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Latest News

March 6, 2009 –"I have been campaigning on the issue of maternal mortality for quite some time now. But last week, it hit me directly: My sister, Asmau, age 33, died in Nigeria, two hours after delivering her second child, a boy who she never held. Asmau was not an illiterate woman. She was a senior science teacher, and her husband is a college principal."

This experience of Dr. Tajudeen Abdul-Raheem, Deputy Director of the UN Millennium Campaign, sums up the sheer desperation and outrage experienced by many families who lose their loved ones needlessly during childbirth.

As International Women’s Day – March 8, 2009 -- approaches, the United Nations Millennium Campaign is issuing initial findings of a status report which indicates that the Millennium Development Goals (MDGs) will not be realized unless and until women’s empowerment, rights and development are achieved. The report -- which reviewed the status of the MDGs in 17 African countries with a focus on gender equality, women’s empowerment and maternal health and will be released next month – finds that societies in which women’s equality is paramount are more likely to achieve the MDGs by 2015. Addressing inequalities based on gender greatly reduces poverty and increases levels of well-being for the entire population.

While the report focuses on Africa, the issues of equality for women, maternal health and education are pressing in many Asian countries as well. India, for example, has the highest number of maternal deaths in the world.
“Maternal mortality is one of the most blatant and unconscionable human rights violations of our time,” said Salil Shetty, Director of the UN Millennium Campaign. “In today’s world, more than 500,000 women still die annually in pregnancy and childbirth. The vast majority of these deaths are preventable. On International Women’s Day, we are calling on all governments in developing countries to take immediate and drastic action to reduce maternal mortality and to ensure that girls and women have access to education at all levels, are gainfully employed, and enjoy full political rights as both voters and decision makers.”

“Our governments must take the bull by the horns and develop concrete action plans aimed at drastically reducing the numbers of women dying during childbirth,” said Monica Omollo, a women’s rights campaigner based in Kenya. “Our leaders must realize that that by allowing women to die needlessly while giving life they are grossly violating their human rights."
The UN Millennium Campaign is therefore calling on governments in developing countries to increase political commitment to achieving the MDGs and:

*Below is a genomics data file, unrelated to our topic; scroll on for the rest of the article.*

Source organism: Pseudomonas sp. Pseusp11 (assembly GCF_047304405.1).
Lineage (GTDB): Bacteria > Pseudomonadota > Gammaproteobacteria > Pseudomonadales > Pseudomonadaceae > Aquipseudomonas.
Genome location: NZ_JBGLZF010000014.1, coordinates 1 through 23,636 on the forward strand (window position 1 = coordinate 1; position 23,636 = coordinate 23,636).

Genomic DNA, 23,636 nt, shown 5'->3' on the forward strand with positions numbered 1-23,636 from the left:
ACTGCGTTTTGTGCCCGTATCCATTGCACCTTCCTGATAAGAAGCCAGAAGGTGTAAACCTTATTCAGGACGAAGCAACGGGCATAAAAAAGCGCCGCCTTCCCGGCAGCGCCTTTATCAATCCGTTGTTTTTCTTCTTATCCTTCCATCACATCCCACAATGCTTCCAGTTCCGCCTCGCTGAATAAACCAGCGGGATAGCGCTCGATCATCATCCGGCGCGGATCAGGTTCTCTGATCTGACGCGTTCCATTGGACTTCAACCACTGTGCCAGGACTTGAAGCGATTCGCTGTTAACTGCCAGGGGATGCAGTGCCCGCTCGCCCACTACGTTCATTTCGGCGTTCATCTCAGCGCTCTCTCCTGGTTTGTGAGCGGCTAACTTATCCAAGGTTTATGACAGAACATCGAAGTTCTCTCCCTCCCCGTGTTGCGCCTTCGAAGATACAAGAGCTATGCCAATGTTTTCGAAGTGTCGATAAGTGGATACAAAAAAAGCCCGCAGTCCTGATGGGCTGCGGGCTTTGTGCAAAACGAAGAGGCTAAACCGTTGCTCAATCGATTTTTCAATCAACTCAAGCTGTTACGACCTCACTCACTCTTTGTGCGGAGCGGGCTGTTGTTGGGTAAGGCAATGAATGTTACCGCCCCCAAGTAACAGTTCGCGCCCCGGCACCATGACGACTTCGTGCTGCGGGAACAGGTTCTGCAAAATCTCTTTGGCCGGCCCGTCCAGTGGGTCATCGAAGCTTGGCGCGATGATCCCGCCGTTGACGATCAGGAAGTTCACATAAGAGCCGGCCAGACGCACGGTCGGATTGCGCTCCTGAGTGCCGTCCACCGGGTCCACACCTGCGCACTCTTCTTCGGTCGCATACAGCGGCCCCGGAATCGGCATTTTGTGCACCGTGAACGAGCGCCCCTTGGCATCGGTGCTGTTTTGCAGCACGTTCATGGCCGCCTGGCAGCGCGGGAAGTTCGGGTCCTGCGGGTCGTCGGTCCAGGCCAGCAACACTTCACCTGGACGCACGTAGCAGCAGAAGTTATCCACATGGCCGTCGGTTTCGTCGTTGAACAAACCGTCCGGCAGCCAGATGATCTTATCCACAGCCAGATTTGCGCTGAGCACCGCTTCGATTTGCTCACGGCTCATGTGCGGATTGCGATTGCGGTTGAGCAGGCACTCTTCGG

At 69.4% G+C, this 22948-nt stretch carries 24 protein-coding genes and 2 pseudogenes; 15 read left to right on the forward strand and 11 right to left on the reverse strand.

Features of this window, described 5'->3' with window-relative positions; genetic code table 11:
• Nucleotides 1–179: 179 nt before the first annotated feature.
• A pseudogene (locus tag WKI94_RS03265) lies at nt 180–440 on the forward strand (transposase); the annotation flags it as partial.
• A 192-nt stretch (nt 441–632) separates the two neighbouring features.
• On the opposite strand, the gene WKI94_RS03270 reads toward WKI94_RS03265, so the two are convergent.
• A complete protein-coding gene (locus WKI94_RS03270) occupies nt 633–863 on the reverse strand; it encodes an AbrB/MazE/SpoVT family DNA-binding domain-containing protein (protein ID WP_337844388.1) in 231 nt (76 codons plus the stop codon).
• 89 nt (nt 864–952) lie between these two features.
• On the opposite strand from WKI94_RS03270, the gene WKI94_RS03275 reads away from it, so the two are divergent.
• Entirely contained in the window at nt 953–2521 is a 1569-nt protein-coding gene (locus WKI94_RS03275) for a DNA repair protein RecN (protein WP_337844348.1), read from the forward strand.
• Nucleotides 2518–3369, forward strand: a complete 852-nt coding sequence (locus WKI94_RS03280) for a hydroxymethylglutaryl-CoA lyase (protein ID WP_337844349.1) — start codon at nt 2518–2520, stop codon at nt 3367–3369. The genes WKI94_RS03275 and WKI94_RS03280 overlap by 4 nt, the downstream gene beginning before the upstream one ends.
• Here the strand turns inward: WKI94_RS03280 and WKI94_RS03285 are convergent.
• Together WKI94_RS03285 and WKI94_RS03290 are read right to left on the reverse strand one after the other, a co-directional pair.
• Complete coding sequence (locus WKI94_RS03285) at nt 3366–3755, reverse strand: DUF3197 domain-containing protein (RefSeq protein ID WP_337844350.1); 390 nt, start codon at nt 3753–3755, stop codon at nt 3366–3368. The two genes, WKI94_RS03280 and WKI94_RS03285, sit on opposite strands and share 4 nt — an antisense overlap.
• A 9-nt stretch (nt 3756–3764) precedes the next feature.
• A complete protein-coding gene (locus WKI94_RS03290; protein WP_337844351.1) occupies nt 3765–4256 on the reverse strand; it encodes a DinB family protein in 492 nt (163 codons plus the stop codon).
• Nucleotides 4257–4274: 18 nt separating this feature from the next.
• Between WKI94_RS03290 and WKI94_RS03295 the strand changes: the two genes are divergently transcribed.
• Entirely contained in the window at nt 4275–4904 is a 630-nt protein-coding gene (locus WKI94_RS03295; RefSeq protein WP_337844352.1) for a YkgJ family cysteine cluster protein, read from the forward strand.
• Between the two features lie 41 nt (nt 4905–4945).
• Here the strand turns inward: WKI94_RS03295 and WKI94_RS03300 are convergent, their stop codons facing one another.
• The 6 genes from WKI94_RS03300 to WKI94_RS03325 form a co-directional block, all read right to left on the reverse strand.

• Provide a constitutional framework, including policy and legal provisions, which protects women’s economic, social and cultural rights.
  • Reduce maternal mortality through national action plans that prioritize safe pregnancy and delivery as fundamental human rights.
  • Ensure special attention to marginalized groups in health policies and programs.
  • Guarantee the meaningful participation of women and local communities in the design, development, implementation and monitoring of initiatives to combat maternal deaths.
  • Rapidly increase access to skilled birth attendants and health workers for emergency obstetric care and comprehensive reproductive health services.
  • Promote access to education and reproductive health services.
  • Foster the direct involvement of local communities in their health systems.
  • Develop monitoring and accountability mechanisms to improve existing initiatives to combat maternal mortality, including health audits.

The Campaign is also calling on governments of developed countries to meet their commitments to provide 0.7% of their national incomes as foreign aid for the realization of the MDGs – financing that is essential to prevent the loss of more mothers during childbirth.

CLICK HERE TO READ MORE ABOUT THE INTERNATIONAL WOMEN`S DAY AND THE MDGs

To arrange interviews with Millennium Campaign spokespeople or for more information contact:
Kara Alaimo
(+1) 212-906-6399
Kara.Alaimo@undp.org
www.endpoverty2015.org
Note to editors:
The UN Millennium Campaign was established by UN Secretary General Kofi Annan in 2002. The Campaign supports citizens’ efforts to hold their governments to account for the achievement of the Millennium Development Goals. The Millennium Development Goals were adopted by 189 world leaders from the north and south, as part of the Millennium Declaration which was signed in 2000. These leaders agreed to achieve the Goals by 2015. Our premise is simple: we are the first generation that can end poverty and we refuse to miss this opportunity.


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